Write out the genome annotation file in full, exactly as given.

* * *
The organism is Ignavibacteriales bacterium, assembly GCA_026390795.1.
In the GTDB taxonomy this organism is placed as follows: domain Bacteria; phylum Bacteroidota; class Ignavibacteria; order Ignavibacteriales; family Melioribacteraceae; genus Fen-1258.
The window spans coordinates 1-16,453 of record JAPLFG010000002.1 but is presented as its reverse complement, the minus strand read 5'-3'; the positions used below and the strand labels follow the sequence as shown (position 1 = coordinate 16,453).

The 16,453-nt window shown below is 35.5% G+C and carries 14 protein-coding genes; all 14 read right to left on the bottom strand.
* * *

The organism is Ignavibacteriales bacterium, assembly GCA_026390795.1.
In the GTDB taxonomy this organism is placed as follows: domain Bacteria; phylum Bacteroidota; class Ignavibacteria; order Ignavibacteriales; family Melioribacteraceae; genus Fen-1258.
The window spans coordinates 1-16,453 of record JAPLFG010000002.1 but is presented as its reverse complement, the minus strand read 5'-3'; the positions used below and the strand labels follow the sequence as shown (position 1 = coordinate 16,453).

The 16,453-nt window shown below is 35.5% G+C and carries 14 protein-coding genes; all 14 read right to left on the bottom strand.